Further Resources

  • An ​informational page​ about “The Cock and the Jasp”​   on a website dedicated to Robert Henryson’s moral fables.
  • A ​video​ (0:53) illustration, ​ The Rooster and the Jewel, ​ based on Aesop’s fable.
  • A modern-verse ​translation ​of Aesop’s fable called the “The Cock & the Jewel” contained in the ​ Æsop for Children​ and presented by the Library of Congress.


Reading: The Cock and the Jasp

1. A cockerel once, his plumage fresh and gay,
Happy enough, although he was gey puir,
Flew to the midden early-on one day;
To get his stomach filled was all his care.
Scraping in ashes, he by chance laid bare
A Jasp. Gey little care was kept
It seems, in one house, when the floor was swept.
2. These flighty lasses, nothing in their head
Except to play, and on the street be seen;
In tidying the house they take no heed
To what’s swept up, as long’s the floor looks clean;
Jewels are dropped, as often has been seen,
Upon the floor, and swept up right away,
And that’s what happened here, one well might say.
3. So, gazing on this find, quoth he,
” O ye rare gem, ye rich and noble thing!
Though I’m your finder, ye’re nae use to me;
By richts, ye should adorn some lord or king.
This is case for sadness and mourning
To see ye buried here in muck and mould
When ye’re so braw, and worth so muckle gold.
4. Pity it’s me that’s found ye, and for why?
Your virtues great, as weel’s your colours clear
Are past my powers to praise or magnify,
And mair than that; to me ye gi’e sma’ cheer.
For, though to princes ye are sweet and dear,
Dearer to me are things o’ much less cop,
Like draff or crusts to fill my empty crop.
5. I would much raither scrape here wi’ my nails
Among this dirt, and find my proper food,
Like tailings corn, wee worms, or muckle snails,
And siclike meat to do my stomach good
Than find o’ jewels a michty multitude;
By the same token, ye could, in your turn,
As worthless rubbish, all my diet spurn.
6. Ye have nae corn, and corn is what I need;
Your colours just gi’e comfort to the sicht,
And sight itself will not my stomach feed;
The saying is, that looking wark is licht!
Meat must I have, obtain it as I micht,
For hungry bodies cannae live on looks;
Gi’e me dry bread, and ye can keep your cooks.
7. And where, by richts, should ye be settled down?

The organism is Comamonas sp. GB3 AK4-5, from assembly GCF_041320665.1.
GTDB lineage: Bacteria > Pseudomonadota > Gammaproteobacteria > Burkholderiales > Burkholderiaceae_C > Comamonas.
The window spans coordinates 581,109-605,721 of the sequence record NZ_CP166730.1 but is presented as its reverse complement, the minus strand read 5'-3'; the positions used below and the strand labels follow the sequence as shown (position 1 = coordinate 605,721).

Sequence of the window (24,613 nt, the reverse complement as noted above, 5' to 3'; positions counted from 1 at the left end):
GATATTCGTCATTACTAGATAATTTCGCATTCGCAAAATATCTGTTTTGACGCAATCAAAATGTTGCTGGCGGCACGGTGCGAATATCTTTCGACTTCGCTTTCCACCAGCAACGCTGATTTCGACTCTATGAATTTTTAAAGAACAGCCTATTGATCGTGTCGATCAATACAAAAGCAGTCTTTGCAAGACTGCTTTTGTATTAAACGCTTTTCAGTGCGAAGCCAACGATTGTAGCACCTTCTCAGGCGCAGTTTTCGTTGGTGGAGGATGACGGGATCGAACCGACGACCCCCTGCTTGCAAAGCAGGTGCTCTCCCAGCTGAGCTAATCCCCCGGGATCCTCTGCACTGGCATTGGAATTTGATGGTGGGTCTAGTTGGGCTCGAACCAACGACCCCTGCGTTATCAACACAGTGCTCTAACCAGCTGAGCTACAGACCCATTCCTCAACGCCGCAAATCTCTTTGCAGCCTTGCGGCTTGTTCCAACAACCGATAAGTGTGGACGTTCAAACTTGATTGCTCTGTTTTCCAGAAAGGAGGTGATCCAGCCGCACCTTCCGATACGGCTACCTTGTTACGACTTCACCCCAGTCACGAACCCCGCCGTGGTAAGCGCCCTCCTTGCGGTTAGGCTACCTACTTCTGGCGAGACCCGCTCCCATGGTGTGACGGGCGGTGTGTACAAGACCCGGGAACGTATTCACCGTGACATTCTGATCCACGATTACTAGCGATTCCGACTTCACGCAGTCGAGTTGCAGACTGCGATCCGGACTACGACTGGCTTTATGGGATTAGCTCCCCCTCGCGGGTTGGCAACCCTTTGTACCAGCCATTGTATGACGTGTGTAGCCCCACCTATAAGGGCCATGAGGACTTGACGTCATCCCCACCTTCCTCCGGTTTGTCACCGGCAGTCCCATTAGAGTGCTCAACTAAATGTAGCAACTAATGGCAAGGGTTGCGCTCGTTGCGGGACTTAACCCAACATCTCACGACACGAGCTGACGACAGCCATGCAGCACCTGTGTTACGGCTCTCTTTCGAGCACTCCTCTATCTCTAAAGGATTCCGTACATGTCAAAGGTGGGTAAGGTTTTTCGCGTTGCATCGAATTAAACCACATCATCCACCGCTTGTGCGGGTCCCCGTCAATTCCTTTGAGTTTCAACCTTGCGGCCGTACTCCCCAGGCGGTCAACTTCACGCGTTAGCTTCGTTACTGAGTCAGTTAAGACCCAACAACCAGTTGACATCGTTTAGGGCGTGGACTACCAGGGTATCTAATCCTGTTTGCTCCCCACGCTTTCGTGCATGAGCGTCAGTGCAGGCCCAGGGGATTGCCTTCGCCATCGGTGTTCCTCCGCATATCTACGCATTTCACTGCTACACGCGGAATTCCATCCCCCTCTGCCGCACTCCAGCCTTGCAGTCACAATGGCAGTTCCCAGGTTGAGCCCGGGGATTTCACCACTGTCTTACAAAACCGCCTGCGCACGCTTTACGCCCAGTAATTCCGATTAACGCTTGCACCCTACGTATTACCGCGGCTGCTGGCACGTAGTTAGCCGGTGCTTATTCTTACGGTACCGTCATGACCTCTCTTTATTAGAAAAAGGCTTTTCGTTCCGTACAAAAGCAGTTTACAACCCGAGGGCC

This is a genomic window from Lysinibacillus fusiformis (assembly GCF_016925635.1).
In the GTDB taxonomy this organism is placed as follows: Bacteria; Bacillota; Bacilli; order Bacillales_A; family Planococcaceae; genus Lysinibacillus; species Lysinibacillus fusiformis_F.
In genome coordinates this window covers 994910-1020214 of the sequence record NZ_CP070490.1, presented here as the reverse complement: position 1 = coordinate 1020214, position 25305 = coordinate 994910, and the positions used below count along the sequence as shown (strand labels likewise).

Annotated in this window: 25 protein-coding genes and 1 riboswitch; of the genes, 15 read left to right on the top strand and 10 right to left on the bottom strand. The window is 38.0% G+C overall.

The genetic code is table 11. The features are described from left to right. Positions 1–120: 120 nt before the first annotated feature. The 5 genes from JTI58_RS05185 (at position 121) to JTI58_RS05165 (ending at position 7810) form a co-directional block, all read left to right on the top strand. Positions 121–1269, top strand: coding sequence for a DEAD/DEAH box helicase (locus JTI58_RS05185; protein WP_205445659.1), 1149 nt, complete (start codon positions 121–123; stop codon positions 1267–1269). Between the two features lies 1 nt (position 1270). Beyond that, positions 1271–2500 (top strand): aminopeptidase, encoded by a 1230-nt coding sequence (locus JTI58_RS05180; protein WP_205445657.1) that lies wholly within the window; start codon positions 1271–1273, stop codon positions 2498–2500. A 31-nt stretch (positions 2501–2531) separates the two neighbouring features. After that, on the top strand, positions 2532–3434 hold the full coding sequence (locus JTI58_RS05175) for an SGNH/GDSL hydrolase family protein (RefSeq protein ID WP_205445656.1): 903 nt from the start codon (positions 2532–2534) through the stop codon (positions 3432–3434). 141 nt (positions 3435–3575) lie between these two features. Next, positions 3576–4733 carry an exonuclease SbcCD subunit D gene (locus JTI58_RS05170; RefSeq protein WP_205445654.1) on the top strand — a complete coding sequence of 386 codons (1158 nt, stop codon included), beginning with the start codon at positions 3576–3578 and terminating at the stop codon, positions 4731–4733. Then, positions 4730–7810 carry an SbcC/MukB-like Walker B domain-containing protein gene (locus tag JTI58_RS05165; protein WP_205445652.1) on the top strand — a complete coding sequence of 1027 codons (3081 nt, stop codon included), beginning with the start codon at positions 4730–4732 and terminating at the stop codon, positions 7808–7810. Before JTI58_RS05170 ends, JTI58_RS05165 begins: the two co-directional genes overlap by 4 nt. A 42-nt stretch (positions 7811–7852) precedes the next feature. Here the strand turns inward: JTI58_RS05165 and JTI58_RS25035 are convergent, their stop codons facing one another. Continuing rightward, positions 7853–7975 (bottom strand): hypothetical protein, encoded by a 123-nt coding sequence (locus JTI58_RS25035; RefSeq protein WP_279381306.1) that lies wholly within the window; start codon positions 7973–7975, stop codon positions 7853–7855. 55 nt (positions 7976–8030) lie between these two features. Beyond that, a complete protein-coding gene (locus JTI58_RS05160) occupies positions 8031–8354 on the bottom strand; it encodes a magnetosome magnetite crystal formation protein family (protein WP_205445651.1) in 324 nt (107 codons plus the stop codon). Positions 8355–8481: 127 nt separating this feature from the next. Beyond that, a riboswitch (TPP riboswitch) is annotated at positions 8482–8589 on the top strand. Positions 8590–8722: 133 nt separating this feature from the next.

Where should ye bide, but in a royal tower?
Where should ye shine, but in a great king’s crown,
Admired and praised, the emblem o’ great power?
Rise, noble gem, o’ every jewel the flower,
Out of this bog, and pass where ye should be;
Ye are nae use to me, or me to ye.”
8. Leaving this jewel lying on the ground,
This Cock, to seek his food, his own ways went;
But by whom, when, and how this gem was found,
Concerns not at all this argument,
For it’s the deeper meaning and intent
Which Aesop had when he composed this Fable
That I’ll explain – as far as I am able.
9. For seven fair properties do in this jewel lie:
The first, of colour it is marvellous;
Whiles red as fire, whiles bright blue as the sky;
It strengthens man, and renders him victorious;
Keeping him safe from all things that are perilous.
Who has this stone can look to prosper fair;
Of bodily danger he need not beware.
10. This noble gem, so wonderful of hue,
Perfect prudence and wisdom signifies;
Many’s the story of its great virtue;
Above all worldly things it aye shall rise,
Leading all men their honour first to prize,
Certain and sure to have the victory
O’er fleshly vice and spiritual enemy.
11. Who can be prosperous, who can win renown,
Who can steer safely through a stormy sea,
Who can control a kingdom, house, or town,
Devoid of learning? None, we all agree.
Learning endures in perpetuity;
Mildew or moth or rust have no effect
Upon the treasures of the intellect.
12. This Cock, desiring nothing more than corn,
May to that fool be easily compared
Who at all learning makes a mock and scorn,
Decrying it; of truth he is affeared,
Turning away when discourse can be heard,
As would a hungry sow, when, just for once,
Instead of slops, she’s offered precious stones.
13. Those who dismiss our learning can be seen
As sticks or clods, refusing to be taught
About those treasures, great and evergreen,
Which never can with worldly wealth be bought.
That man does well, who all his days has sought
Above all else, his knowledge to increase;
He needs no more, to live and die in peace.
14. But nowadays, this gem in dross is buried;
Little it’s missed, not do men seem to mind;
Some gold they get, and then they are not worried
About their learning, for their souls are blind.
Well, on this theme, I might be wasting wind,
And so I’ll stop. I’ll say nae mair,
Except : go seek the Jasp -for it’s still there!

Source Text:

Henryson, Robert. Thirteen Moral Fables of Robert Henryson, University of Glasgow, 1999, is licensed under no known copyright.